LONDON — Antitrust investigators have recommended that European Union Competition Commissioner Neelie Kroes formally charge Intel Corp. with illegally thwarting competition in the computer chip market, according to a report in the Wall Street Journal.
Kroes must either act against the chip maker or draw a line under the six-year-old case, the report said, adding she has asked for more information before making a decision.
The investigations have been on-going since late 2000. Intel has been denying the charges and continues to do so.
Though the probe started in 2000, the case lay dormant until AMD pressured the EU commission in JUne 2005 to make a move. AMD alleged that Intel had maintained a 90 percent market share of microprocessors for personal computers through threats and kickbacks such as unfair rebates.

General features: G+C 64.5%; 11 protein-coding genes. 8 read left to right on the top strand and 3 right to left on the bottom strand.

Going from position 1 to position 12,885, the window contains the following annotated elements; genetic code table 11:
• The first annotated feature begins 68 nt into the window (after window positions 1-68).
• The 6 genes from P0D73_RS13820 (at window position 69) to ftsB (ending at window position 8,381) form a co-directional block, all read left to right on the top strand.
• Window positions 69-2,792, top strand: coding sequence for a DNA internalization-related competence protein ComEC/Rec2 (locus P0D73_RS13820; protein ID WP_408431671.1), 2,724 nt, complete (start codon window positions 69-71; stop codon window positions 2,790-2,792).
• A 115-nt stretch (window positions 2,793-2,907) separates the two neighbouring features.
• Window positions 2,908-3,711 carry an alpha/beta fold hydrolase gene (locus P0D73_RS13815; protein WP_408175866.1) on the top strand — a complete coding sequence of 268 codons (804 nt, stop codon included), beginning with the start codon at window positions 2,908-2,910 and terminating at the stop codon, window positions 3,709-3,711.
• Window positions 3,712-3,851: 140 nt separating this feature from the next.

Intel has also been investigated about similar allegations in the U.S , South Korea and Japan, and these cases are also still to be resolved. Last October, EU investigators convened an internal panel of legal and economic experts to explore possible weaknesses in their case. However, according to the report, they now feel a charge of anti-competitive behaviour could succeed.